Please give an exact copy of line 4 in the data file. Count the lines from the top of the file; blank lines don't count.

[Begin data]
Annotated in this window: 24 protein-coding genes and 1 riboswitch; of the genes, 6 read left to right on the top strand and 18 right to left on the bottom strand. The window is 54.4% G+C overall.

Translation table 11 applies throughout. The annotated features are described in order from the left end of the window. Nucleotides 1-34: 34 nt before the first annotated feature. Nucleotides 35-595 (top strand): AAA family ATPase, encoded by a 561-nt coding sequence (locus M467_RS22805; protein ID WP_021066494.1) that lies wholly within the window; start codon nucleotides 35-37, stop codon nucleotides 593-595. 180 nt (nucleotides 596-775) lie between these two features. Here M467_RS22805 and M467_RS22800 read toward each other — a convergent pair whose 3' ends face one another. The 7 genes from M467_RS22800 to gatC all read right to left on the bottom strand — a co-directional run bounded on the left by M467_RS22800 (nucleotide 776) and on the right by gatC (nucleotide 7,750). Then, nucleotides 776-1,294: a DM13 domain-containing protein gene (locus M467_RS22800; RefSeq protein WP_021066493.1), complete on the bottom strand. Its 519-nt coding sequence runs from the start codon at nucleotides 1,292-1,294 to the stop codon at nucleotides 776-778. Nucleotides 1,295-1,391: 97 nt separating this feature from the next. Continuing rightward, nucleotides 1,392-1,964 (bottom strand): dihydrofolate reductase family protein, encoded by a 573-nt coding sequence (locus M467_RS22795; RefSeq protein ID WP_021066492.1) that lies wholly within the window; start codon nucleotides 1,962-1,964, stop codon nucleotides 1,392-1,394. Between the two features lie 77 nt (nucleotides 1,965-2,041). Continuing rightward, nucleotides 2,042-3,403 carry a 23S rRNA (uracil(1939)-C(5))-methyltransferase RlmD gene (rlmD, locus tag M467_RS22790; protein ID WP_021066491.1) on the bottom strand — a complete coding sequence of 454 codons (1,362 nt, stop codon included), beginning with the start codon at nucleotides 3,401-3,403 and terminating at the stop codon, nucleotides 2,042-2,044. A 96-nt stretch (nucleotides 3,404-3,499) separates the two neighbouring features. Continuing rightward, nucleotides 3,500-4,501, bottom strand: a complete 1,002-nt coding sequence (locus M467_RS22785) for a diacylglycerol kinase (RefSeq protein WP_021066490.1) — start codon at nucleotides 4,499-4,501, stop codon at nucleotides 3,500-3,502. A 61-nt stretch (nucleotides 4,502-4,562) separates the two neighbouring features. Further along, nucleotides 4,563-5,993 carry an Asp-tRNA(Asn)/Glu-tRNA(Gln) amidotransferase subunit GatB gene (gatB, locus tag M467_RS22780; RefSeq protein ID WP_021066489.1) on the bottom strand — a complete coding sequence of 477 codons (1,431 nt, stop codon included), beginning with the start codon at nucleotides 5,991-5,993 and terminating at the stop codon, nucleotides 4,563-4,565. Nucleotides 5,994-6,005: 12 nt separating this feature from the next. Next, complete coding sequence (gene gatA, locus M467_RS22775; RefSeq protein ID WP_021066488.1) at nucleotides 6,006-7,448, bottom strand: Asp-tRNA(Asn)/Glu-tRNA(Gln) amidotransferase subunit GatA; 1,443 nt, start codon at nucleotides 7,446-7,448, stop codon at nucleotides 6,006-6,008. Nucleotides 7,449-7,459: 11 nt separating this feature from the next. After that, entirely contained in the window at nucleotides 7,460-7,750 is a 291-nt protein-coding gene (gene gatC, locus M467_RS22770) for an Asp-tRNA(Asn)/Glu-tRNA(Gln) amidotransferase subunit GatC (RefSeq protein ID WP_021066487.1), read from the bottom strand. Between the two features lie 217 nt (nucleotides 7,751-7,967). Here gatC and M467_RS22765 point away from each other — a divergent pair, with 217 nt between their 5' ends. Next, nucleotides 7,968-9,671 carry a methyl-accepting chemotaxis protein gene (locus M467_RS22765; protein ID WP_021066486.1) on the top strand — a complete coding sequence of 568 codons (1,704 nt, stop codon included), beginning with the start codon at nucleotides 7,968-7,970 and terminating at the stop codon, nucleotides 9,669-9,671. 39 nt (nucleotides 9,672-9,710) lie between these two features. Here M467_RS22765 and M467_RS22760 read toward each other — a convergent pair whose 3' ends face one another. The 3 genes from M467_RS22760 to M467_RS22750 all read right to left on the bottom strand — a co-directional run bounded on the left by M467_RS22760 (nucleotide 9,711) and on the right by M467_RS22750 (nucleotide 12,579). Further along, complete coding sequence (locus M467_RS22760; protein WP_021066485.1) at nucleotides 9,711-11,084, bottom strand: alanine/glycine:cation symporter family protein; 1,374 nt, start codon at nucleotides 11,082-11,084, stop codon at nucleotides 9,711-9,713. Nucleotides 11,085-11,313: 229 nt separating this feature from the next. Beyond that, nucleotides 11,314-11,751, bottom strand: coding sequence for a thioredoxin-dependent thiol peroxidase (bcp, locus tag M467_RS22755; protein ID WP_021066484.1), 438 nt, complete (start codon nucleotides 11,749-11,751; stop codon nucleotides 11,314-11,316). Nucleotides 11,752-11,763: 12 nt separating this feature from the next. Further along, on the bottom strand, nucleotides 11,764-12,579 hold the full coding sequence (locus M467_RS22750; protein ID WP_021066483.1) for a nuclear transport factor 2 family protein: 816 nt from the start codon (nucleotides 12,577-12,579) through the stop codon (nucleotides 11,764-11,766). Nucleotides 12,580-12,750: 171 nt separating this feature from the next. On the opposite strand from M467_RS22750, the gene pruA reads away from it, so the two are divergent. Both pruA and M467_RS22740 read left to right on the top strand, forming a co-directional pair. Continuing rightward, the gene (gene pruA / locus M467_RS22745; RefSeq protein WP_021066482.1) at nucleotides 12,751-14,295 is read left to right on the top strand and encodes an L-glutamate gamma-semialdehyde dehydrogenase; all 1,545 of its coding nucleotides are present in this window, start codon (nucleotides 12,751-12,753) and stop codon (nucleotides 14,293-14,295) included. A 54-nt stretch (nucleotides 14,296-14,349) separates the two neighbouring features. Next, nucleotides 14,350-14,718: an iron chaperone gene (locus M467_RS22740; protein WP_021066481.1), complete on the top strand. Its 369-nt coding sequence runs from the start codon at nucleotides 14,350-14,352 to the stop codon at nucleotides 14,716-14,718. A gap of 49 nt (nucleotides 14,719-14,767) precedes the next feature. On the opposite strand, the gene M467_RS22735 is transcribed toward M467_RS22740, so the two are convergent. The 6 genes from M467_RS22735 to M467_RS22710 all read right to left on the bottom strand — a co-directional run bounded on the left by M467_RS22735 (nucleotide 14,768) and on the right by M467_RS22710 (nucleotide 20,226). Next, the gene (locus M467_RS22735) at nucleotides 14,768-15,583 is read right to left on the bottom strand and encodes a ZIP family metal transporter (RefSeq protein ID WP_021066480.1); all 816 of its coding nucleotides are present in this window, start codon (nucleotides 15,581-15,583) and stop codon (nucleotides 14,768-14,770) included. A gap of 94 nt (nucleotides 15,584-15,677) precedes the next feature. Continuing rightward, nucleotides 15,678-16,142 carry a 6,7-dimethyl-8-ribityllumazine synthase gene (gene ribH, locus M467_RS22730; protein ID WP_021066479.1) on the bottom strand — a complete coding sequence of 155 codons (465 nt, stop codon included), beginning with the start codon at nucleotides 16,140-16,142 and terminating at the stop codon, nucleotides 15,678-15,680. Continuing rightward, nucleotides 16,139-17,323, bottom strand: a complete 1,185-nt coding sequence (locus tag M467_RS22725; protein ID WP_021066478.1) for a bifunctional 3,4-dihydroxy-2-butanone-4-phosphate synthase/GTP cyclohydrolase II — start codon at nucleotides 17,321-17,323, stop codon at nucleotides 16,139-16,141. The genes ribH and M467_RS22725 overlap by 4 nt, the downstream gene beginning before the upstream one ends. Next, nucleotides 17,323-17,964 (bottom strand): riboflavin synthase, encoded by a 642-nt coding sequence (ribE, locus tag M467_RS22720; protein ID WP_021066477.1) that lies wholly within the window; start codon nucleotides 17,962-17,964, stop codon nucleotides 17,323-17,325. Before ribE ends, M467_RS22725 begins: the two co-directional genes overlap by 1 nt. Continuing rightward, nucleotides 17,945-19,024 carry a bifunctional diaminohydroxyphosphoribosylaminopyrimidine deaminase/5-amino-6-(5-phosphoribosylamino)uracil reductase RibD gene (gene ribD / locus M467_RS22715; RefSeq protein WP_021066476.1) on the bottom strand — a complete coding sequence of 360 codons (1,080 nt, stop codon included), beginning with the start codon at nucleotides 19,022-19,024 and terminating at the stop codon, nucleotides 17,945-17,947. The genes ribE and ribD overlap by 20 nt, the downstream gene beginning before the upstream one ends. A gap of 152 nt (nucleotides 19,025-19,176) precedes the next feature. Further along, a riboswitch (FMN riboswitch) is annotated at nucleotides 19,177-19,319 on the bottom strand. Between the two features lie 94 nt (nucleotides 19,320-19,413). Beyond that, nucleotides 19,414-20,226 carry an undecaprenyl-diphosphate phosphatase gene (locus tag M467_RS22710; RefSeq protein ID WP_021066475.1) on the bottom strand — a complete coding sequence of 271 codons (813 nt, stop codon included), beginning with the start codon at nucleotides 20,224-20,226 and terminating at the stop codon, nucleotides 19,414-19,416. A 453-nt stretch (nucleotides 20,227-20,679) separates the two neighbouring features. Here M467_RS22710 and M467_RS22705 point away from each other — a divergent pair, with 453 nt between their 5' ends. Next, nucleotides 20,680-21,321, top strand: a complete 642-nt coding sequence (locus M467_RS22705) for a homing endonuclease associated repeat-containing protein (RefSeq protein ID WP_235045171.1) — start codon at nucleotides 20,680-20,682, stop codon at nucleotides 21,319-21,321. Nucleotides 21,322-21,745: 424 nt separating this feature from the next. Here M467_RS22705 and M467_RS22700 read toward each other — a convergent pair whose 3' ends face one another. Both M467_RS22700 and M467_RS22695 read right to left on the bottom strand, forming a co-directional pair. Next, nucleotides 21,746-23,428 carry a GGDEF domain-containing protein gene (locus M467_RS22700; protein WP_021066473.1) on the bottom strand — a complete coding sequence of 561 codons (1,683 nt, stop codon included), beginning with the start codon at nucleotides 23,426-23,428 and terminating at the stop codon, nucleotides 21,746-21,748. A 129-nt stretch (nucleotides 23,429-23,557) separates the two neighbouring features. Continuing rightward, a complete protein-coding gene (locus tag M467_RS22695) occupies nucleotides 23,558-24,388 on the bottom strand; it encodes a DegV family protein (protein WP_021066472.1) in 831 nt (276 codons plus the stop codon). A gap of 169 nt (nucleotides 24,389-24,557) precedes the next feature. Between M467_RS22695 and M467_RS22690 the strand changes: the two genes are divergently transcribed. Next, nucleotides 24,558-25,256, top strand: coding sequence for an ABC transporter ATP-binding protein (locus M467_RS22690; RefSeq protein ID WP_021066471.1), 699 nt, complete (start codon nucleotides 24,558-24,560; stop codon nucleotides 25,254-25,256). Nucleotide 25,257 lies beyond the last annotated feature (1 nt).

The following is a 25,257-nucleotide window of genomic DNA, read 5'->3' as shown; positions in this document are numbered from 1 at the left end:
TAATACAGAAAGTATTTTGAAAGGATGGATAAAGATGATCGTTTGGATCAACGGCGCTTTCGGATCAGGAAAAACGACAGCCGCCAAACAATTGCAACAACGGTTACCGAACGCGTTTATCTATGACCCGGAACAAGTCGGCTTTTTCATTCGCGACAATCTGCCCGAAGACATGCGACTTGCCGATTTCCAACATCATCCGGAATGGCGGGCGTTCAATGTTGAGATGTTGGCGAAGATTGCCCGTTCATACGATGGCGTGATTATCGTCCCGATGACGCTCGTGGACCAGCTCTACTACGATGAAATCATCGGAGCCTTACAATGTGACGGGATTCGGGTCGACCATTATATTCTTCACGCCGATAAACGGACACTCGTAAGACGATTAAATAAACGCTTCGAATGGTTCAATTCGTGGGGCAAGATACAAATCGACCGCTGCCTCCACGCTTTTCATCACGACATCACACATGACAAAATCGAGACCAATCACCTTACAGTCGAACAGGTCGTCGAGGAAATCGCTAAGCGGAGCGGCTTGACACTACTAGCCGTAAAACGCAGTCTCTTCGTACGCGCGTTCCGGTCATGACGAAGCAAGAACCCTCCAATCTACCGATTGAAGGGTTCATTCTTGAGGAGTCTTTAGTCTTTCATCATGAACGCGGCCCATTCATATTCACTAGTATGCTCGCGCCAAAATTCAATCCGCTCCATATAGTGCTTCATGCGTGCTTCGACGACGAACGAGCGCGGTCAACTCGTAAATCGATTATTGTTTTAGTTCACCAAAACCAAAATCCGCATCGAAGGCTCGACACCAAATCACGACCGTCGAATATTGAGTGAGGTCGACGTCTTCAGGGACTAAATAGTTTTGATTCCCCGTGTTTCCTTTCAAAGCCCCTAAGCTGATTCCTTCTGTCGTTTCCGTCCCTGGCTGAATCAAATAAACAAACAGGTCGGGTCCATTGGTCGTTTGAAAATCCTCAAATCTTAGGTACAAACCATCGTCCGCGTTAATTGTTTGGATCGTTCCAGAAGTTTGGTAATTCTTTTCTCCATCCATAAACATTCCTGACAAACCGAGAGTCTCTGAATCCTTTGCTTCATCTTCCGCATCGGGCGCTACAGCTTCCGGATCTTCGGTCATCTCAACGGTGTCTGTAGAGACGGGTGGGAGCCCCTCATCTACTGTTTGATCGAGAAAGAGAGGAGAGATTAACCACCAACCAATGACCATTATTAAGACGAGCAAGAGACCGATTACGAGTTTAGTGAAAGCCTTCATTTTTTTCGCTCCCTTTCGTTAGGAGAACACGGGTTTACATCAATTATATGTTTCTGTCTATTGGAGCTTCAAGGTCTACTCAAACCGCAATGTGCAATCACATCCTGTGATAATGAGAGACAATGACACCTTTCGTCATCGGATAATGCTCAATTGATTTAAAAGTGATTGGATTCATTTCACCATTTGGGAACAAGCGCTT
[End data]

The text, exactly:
TAATACAGAAAGTATTTTGAAAGGATGGATAAAGATGATCGTTTGGATCAACGGCGCTTTCGGATCAGGAAAAACGACAGCCGCCAAACAATTGCAACAACGGTTACCGAACGCGTTTATCTATGACCCGGAACAAGTCGGCTTTTTCATTCGCGACAATCTGCCCGAAGACATGCGACTTGCCGATTTCCAACATCATCCGGAATGGCGGGCGTTCAATGTTGAGATGTTGGCGAAGATTGCCCGTTCATACGATGGCGTGATTATCGTCCCGATGACGCTCGTGGACCAGCTCTACTACGATGAAATCATCGGAGCCTTACAATGTGACGGGATTCGGGTCGACCATTATATTCTTCACGCCGATAAACGGACACTCGTAAGACGATTAAATAAACGCTTCGAATGGTTCAATTCGTGGGGCAAGATACAAATCGACCGCTGCCTCCACGCTTTTCATCACGACATCACACATGACAAAATCGAGACCAATCACCTTACAGTCGAACAGGTCGTCGAGGAAATCGCTAAGCGGAGCGGCTTGACACTACTAGCCGTAAAACGCAGTCTCTTCGTACGCGCGTTCCGGTCATGACGAAGCAAGAACCCTCCAATCTACCGATTGAAGGGTTCATTCTTGAGGAGTCTTTAGTCTTTCATCATGAACGCGGCCCATTCATATTCACTAGTATGCTCGCGCCAAAATTCAATCCGCTCCATATAGTGCTTCATGCGTGCTTCGACGACGAACGAGCGCGGTCAACTCGTAAATCGATTATTGTTTTAGTTCACCAAAACCAAAATCCGCATCGAAGGCTCGACACCAAATCACGACCGTCGAATATTGAGTGAGGTCGACGTCTTCAGGGACTAAATAGTTTTGATTCCCCGTGTTTCCTTTCAAAGCCCCTAAGCTGATTCCTTCTGTCGTTTCCGTCCCTGGCTGAATCAAATAAACAAACAGGTCGGGTCCATTGGTCGTTTGAAAATCCTCAAATCTTAGGTACAAACCATCGTCCGCGTTAATTGTTTGGATCGTTCCAGAAGTTTGGTAATTCTTTTCTCCATCCATAAACATTCCTGACAAACCGAGAGTCTCTGAATCCTTTGCTTCATCTTCCGCATCGGGCGCTACAGCTTCCGGATCTTCGGTCATCTCAACGGTGTCTGTAGAGACGGGTGGGAGCCCCTCATCTACTGTTTGATCGAGAAAGAGAGGAGAGATTAACCACCAACCAATGACCATTATTAAGACGAGCAAGAGACCGATTACGAGTTTAGTGAAAGCCTTCATTTTTTTCGCTCCCTTTCGTTAGGAGAACACGGGTTTACATCAATTATATGTTTCTGTCTATTGGAGCTTCAAGGTCTACTCAAACCGCAATGTGCAATCACATCCTGTGATAATGAGAGACAATGACACCTTTCGTCATCGGATAATGCTCAATTGATTTAAAAGTGATTGGATTCATTTCACCATTTGGGAACAAGCGCTT